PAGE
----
The next three characters are slightly different to the rest in that most of what they claim to do stems from love. And in some ways, that's the most poignant and empathic of all reasons to become a villain. It's for the incestuous love of his sister that Jaime stoops to some very unknightly behaviour saying 'the things I do for love'. It's for love of his father and family name that he's constantly striving to be something he doesn't want to be - and it's only as the series continues and these 'loves' are put aside that we see him struggle to make redemption for his past sins and reclaim something of the honour he admired so much as a boy.
You can't help feel a little bit sorry for Khan. A genetically engineered superhuman, he's been created specifically to be free of human limitations, including most emotional connectivity (something that Benedict Cumberbatch with prior experience of playing 'trained emotionless' excelled at) to a species weaker than themselves. It's like creating a superbug virus and then asking it not infect anyone once it's been released into society. Seemingly, at the heart of most of his actions, were thoughts of his family and crew. A desire to keep them safe and to avenge them if harm came to them. Ironically enough - a very human emotion and one that's at the core of Kirk's actions as well and we've got to love him for that even if we do wish we could sit him down and give him a good talking to.
1. Brian Blake - aka The Governor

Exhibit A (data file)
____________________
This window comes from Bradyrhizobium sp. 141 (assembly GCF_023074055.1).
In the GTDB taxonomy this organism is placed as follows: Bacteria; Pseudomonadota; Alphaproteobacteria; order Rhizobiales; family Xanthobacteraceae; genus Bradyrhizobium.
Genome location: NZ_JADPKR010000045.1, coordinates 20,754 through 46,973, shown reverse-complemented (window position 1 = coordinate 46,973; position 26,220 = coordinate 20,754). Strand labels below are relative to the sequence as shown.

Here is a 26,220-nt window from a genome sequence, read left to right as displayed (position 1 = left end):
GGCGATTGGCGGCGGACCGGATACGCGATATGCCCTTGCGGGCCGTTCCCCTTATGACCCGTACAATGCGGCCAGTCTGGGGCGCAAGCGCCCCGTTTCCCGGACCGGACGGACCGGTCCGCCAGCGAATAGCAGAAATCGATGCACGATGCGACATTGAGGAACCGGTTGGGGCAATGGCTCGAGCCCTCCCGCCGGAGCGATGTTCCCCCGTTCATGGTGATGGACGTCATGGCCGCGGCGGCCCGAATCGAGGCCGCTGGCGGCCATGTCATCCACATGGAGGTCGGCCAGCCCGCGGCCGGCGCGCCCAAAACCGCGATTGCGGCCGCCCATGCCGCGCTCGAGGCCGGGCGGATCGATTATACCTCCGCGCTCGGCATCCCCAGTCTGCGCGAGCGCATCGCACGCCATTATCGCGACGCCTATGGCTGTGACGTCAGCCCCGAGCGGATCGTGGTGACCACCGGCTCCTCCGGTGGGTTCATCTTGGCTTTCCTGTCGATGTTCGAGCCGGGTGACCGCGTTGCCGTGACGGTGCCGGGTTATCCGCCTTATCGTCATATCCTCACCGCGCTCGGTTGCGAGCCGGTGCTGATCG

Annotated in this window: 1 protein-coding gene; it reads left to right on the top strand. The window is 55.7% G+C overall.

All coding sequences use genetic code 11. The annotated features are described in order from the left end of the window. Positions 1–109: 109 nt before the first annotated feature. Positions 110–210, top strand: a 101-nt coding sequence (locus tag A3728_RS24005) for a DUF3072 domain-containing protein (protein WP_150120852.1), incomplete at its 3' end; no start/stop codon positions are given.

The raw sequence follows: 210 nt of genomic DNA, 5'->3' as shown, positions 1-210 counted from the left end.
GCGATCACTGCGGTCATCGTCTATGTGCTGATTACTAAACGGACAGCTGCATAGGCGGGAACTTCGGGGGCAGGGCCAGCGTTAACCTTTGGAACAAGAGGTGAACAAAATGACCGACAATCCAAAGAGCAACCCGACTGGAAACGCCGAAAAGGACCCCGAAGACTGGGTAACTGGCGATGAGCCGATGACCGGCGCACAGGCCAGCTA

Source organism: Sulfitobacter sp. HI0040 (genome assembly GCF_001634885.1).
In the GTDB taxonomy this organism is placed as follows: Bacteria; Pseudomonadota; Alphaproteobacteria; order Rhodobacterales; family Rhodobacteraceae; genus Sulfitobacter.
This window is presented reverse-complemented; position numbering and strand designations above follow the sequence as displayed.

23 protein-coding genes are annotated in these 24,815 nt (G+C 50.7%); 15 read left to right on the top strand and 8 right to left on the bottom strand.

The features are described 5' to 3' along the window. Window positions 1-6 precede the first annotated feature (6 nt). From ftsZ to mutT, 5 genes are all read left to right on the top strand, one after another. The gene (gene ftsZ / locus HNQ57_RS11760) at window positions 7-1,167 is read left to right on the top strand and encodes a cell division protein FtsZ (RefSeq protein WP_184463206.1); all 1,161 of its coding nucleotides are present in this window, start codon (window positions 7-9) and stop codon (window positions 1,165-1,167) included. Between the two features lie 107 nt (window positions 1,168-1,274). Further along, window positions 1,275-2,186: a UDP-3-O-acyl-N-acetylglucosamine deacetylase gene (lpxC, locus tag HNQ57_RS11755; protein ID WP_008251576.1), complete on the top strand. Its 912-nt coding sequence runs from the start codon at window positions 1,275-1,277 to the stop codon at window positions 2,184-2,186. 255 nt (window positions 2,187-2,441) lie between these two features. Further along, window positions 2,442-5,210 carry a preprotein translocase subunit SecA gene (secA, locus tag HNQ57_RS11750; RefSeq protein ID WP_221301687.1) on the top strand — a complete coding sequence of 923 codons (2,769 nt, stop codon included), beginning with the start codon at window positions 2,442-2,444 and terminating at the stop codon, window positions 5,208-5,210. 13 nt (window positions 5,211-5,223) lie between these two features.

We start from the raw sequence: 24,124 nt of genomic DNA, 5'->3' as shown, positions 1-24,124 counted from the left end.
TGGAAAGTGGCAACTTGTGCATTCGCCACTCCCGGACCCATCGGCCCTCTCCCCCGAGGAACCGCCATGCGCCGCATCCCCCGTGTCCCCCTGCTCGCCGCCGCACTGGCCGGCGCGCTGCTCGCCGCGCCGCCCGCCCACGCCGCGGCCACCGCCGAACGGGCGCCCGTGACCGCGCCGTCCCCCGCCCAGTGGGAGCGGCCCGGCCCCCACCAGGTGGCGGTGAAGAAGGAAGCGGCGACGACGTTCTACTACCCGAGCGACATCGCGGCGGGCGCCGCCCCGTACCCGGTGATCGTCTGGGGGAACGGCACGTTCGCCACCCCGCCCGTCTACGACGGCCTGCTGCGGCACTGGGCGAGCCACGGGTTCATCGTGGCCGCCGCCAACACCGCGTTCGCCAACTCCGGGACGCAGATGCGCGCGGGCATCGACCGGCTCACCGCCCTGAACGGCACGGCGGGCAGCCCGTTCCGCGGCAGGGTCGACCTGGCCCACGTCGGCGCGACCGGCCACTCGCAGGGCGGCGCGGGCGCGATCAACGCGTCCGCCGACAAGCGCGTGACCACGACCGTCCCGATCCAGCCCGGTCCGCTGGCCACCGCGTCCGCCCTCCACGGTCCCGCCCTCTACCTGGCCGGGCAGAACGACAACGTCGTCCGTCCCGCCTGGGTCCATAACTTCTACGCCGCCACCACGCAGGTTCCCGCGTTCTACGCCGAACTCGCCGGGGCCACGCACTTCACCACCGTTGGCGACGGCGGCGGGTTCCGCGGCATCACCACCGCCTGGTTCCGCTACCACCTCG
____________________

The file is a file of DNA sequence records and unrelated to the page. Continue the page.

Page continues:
One of the most recent villains on the scene and someone I've spent a lot of time with over the last couple of years while working on Robert Kirkman and Jay Bonasinga's The Walking Dead novels, which feature The Governor's rise and fall. The Governor is very much a character who has suffered, loved and lost. A very human character. I won't give you any spoilers just in case you haven't seen the show or read the books (and seriously? Why haven't you?!), but tracking his progress from a simple, terrified man just trying to survive in horrendous circumstances to a man determined to lead and make a safe place for those he cares about in a post-apocalyptic world is fascinating. It also sounds a little like another character we know and love from the series: Rick Grimes anyone? The Walking Dead is back on TV tomorrow night Fox at 10pm. I, for one, can't wait. The novels have helped colour in backstory and add depth to an, already, complex and layered character and David Morrissey's portrayal of him is spot on. When you have two men, determined to do right and egotistical enough to believe their way is the only way - well you just know the sparks are going to fly. Bring it on!
So bad boys in general? The type of villain that I love to hate (and occasionally sympathise with), are those who, while supposedly are the polar opposites of their nemesis are actually far closer to them than that. I love the moral complexities that colour them, the background that has shaped them and the motivations behind some of their more questionable actions. And let's face it - a hero without a good villain is no hero at all! So this is my top ten, what's yours? Pop into the comments and feel free to add.
And coming up in the next few weeks - a top ten of our favourite female villains. Let's face it girls, we know when it comes to sheer devilment - we're so much more imaginative than the boys! ;-)